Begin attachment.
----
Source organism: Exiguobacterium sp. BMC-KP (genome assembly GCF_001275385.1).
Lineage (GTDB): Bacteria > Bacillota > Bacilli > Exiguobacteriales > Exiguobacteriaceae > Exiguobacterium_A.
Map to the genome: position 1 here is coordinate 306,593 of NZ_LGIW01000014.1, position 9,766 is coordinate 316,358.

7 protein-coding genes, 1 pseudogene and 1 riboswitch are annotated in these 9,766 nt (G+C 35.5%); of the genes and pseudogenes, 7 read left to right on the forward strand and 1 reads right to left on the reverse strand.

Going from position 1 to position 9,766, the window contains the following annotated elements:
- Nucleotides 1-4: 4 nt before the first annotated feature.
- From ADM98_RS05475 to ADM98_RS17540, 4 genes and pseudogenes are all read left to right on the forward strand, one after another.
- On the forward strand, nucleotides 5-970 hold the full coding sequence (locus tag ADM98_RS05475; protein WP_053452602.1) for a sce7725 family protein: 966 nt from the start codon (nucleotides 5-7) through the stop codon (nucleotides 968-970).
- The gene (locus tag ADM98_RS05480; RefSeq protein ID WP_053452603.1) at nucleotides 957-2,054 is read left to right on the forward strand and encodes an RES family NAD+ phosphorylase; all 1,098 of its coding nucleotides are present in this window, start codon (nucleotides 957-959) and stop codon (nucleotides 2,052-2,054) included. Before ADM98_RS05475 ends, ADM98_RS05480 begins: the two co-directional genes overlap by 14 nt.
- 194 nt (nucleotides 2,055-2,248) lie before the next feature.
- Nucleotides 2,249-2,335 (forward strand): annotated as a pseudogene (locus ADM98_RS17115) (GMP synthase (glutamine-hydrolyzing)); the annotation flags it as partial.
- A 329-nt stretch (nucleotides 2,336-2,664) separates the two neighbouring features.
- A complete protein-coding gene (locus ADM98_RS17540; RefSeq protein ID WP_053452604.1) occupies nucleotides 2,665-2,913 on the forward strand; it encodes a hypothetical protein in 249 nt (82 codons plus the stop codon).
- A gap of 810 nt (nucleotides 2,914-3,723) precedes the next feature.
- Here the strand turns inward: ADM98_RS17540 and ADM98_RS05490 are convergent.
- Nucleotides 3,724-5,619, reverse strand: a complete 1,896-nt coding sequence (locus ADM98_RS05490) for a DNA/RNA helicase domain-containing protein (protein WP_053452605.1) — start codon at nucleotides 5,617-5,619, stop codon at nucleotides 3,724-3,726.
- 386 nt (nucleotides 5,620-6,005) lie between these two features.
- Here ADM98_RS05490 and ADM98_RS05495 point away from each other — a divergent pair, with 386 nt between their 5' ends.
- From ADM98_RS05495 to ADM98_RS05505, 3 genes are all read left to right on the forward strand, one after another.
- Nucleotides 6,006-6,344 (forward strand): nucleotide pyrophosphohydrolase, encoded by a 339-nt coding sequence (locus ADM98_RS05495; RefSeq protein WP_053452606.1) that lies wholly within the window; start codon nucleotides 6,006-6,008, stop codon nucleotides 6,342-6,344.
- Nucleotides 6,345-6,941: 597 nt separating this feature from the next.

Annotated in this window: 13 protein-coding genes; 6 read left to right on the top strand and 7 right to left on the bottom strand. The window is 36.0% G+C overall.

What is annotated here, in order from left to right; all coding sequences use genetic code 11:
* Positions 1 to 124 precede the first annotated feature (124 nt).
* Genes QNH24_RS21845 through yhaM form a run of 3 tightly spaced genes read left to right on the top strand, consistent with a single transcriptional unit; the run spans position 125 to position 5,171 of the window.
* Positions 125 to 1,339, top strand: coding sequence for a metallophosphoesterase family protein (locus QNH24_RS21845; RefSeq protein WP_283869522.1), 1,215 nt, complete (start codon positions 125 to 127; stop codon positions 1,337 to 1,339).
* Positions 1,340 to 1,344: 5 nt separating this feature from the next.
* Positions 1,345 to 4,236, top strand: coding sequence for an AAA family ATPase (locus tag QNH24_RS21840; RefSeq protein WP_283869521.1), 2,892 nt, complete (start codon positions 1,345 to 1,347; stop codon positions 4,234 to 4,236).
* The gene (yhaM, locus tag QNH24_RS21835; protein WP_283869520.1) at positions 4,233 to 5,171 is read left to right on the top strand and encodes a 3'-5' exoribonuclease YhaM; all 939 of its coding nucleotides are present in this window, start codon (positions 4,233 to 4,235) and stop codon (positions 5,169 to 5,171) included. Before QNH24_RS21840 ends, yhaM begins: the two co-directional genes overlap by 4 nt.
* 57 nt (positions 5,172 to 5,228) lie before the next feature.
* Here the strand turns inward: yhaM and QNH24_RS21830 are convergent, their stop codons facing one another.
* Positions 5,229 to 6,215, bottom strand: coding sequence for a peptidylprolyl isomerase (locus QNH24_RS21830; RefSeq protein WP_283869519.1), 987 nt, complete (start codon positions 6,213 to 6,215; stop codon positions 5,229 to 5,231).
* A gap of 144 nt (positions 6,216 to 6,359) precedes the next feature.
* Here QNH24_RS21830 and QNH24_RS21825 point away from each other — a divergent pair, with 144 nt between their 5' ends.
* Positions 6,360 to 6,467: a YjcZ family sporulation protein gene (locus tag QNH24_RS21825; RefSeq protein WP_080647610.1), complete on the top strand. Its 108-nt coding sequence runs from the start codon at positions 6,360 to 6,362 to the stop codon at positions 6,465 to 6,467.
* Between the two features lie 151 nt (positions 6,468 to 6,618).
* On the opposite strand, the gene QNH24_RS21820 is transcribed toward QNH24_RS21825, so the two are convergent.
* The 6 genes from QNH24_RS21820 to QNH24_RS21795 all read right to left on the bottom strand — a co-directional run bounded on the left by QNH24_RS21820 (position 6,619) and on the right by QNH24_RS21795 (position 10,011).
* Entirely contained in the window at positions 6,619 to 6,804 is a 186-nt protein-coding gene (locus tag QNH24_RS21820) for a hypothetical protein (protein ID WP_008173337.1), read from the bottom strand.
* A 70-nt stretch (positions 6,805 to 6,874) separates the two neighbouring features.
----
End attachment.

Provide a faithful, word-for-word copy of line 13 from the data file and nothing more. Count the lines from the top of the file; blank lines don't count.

- A complete protein-coding gene (locus ADM98_RS17540; RefSeq protein ID WP_053452604.1) occupies nucleotides 2,665-2,913 on the forward strand; it encodes a hypothetical protein in 249 nt (82 codons plus the stop codon).